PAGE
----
The Bowline as part of Bowling Harbour Regeneration

The iconic and previously derelict, 125-year-old Category B Listed railway viaduct at Bowling Harbour in West Dunbartonshire has been transformed into a linear park and active travel connection as part of the wider regeneration of Bowling Harbour by Scottish Canals. 

The problem

1. Bowling Harbour is an important destination for boaters, cyclists, walkers and other visitors and local residents, being located on the Forth and Clyde Canal, and being the gateway to the Firth of Clyde. The harbour and the railway viaduct that crosses it had fallen into disrepair since both the canal and the railway were closed and were not contributing socially, economically or ecological to the local area.  

2.The canal network was reopened in 2000 but the the Railway Viaduct and rail line that spans the canal remained closed and was dangerous, derelict and unused.

3.The long distance National Cycle Route 7 (NCR7) connecting Glasgow to Loch Lomond and the Trossachs National Park used to include a dangerous road crossing at the village of Bowling.  

A solution was required to further assist with the ongoing regeneration of the harbour area, to restore and reopen the viaduct and to improve the active travel connections on NCR7.

The Solution

Masterplan First

In 2014, a masterplan for the regeneration of the area was developed in conjunction between Scottish Canals (the client and the custodians of the Scotland’s Canal network), West Dunbartonshire Council, the local community, and other stakeholders which aimed to realise the potential of the area. A key feature of the regeneration masterplan was the new vision for the category B Listed Bowling Viaduct structure – transforming the historic railway line into a new linear park and active travel connection, and the conversion of former railway arches into new business space. In 2017, following the refurbishment of the viaduct arches and the creation of commercial units funding was received to commence work on the transformation of the derelict railway line.

The Bowline 

The design of the 700m long route is comprised of several distinct character areas that correspond to the surrounding landscape context and the three viaduct sections that span the Forth and Clyde Canal, the North Clyde rail line and the A814. 

The linear park contains accessible viewing platforms that open up views across the harbour, blocks of woodland planting, a hierarchy of paths for walking and cycling; and boardwalks and stepping stones for children to ‘explore’. Materials compliment the industrial character of the structure including; precast concrete, cast iron and powder coated steel.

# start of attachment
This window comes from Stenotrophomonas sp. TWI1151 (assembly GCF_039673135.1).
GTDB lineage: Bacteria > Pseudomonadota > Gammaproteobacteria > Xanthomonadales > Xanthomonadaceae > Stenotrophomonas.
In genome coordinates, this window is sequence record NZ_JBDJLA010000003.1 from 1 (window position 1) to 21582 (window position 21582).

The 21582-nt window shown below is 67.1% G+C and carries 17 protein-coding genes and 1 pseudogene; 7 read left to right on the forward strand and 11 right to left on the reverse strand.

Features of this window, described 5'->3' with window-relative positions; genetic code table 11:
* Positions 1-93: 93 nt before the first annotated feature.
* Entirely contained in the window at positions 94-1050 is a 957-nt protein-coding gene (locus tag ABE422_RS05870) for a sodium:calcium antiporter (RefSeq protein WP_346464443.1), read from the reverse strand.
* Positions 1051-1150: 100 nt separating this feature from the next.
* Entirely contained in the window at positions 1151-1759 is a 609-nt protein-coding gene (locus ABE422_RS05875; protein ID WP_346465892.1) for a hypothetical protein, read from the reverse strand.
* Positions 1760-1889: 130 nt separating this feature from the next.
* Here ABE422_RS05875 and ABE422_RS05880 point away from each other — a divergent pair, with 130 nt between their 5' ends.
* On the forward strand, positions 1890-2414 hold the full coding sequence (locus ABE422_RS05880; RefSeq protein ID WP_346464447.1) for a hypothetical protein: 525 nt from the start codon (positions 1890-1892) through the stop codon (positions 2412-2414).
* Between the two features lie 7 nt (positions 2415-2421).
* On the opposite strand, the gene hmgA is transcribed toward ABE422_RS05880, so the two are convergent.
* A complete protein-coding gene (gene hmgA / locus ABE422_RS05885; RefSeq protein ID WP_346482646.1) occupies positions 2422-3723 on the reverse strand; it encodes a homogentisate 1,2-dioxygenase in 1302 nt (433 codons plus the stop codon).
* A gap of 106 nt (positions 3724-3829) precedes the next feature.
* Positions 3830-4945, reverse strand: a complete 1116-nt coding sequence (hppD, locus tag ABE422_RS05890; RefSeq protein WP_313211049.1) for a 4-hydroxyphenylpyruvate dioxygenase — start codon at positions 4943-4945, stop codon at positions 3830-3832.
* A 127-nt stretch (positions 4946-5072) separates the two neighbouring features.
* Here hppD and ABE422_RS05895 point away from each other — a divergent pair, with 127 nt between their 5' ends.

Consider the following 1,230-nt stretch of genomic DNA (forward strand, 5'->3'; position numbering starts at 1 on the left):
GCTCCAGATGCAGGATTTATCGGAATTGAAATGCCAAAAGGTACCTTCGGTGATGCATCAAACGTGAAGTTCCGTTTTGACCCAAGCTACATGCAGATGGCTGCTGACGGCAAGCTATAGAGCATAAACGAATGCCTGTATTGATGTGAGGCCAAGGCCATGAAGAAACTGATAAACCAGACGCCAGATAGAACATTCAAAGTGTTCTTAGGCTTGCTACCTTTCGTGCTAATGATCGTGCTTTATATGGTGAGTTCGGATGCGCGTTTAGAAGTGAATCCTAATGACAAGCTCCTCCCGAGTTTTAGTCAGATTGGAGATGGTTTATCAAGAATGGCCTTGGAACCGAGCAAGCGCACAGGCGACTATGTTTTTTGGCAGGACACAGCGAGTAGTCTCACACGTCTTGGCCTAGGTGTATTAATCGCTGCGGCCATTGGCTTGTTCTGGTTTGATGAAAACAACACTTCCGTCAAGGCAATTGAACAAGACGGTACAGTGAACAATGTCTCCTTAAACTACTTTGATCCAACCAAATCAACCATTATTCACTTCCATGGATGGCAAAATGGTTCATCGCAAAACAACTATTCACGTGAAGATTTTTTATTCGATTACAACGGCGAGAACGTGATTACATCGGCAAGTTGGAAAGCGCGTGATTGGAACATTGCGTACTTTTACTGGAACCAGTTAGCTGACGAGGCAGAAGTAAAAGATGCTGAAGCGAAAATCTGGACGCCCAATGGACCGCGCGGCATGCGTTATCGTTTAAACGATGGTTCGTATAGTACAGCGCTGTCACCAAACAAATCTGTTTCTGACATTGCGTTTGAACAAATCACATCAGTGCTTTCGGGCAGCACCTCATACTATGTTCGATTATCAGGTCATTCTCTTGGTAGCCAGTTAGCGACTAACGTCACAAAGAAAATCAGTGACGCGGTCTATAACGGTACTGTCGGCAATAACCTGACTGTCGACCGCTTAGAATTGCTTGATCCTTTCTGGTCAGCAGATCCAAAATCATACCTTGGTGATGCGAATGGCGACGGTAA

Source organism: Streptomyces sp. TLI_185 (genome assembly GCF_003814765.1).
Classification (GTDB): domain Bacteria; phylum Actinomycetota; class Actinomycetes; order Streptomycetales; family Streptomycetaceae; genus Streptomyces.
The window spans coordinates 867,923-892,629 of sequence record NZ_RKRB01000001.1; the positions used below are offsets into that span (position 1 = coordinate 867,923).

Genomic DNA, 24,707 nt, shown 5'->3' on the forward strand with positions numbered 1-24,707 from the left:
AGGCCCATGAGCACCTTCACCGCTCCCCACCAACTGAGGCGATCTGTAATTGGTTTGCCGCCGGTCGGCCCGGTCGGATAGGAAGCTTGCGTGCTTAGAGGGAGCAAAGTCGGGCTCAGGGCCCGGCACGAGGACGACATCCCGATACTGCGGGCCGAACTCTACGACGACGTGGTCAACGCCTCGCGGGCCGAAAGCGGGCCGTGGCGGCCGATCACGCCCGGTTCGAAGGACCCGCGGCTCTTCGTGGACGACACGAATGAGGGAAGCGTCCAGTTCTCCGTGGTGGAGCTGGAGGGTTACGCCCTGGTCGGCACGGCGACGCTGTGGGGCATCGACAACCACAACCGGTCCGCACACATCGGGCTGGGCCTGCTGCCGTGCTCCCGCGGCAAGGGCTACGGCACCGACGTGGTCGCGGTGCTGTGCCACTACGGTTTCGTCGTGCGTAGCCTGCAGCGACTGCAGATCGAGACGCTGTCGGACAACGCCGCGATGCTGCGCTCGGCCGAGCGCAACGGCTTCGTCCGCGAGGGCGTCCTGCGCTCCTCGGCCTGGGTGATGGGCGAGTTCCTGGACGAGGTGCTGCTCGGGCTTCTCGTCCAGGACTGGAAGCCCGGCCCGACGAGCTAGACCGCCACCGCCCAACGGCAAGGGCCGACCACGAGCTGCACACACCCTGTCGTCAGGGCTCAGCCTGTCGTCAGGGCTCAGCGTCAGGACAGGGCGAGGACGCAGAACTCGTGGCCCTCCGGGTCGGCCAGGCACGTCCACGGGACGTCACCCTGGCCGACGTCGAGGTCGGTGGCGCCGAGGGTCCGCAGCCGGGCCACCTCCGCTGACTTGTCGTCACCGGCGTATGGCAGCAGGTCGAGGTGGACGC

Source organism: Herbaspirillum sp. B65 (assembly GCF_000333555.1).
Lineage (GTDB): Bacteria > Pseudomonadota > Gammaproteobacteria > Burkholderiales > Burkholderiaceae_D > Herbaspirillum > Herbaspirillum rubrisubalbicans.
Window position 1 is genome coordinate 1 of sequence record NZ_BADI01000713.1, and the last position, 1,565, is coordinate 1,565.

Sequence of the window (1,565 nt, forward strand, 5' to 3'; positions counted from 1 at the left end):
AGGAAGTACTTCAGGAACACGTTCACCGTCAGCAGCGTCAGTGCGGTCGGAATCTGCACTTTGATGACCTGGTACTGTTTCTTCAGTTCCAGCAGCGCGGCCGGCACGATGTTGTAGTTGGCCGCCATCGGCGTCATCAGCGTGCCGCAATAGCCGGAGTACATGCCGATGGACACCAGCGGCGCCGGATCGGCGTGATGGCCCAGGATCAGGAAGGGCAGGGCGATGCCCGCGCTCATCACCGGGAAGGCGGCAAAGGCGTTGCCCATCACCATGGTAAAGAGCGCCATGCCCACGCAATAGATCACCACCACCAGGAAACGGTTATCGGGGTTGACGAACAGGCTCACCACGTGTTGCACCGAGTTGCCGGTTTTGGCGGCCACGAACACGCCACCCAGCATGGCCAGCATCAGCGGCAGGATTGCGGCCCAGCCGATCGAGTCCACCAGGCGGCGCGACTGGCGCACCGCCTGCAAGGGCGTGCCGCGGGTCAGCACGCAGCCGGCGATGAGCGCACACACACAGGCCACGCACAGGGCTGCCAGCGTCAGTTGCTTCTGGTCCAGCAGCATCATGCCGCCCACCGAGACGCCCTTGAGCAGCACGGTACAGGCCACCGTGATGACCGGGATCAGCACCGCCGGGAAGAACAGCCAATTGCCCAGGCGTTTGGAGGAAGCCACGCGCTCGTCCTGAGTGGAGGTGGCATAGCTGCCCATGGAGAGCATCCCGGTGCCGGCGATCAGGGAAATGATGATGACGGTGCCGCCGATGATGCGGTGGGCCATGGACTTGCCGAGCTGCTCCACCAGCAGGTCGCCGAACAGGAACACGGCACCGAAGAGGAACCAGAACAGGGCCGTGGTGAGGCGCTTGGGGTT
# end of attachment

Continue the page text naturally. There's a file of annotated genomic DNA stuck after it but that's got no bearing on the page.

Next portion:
A key factor of the design was to ensure that equal access for all users was achieved and includes an all-abilities access ramp as part of this.  This ramp has been designed for full cycle, wheelchair and pedestrian access, thus maximising the opportunities for all visitors to the Bowling to access the viaduct and the wonderful panoramic views across the Firth of Clyde. 

Planting complements and further emphasises the design through a framework of woodland planting out of which the viaduct structures emerge, and colourful carpets of ground cover capable of growing within the thin soil depths on the bridges. Blocks of birch trees evoke the period of dereliction which saw self-seeding of pioneer species, as nature began to re-emerge on the site.

Lighting at the Bowline has been designed to enhance the newly restored Swing Bridge and Road Bridge historic girder bridge structures with integrated dynamic colour change LED feature lighting and provide appropriate functional illumination of the route. All lighting designed for the Bowline project has been carefully considered in terms of lighting intensity, colour and environmental impact, especially glare and spill light controls.

Interpretive graphics and bespoke way finding totems have been sensitively integrated into the overall landscape design.

Sustainability has been a key component of all material specification, consideration and detailing. The project has introduced new native planting and landscaping across the site and includes the planting of over 1000 new native trees. Furthermore an experimental project for using canal dredgings as a source of topsoil is being undertaken as part of the project. The dredgings have been spread adjacent to the new woodland sections of the cycle path and seeded with grass seed mixes. These will be studied to determine their suitability to be used in future in place of topsoil on subsequent Scottish Canal projects.  Normally dredged material is classified as waste and disposed as landfill or dumped at sea.  The experimental use of this material saves on the disposal and transport costs of this material.

Active travellers on NCR7 can now take full advantage of the harbour’s regeneration. The investment in Bowling Harbour will not only promote tourism, help tackle health inequalities and fight climate change by promoting carbon neutral travel, but act as a catalyst for further investment around the area.

Role of the entrant in the project: Landscape Architect

Project location: The Bowline, Bowling Harbour, Bowling, West Dumbartonshire, Scotland

Design year: 2016 – 2019

Year Built: 2020 – 2021

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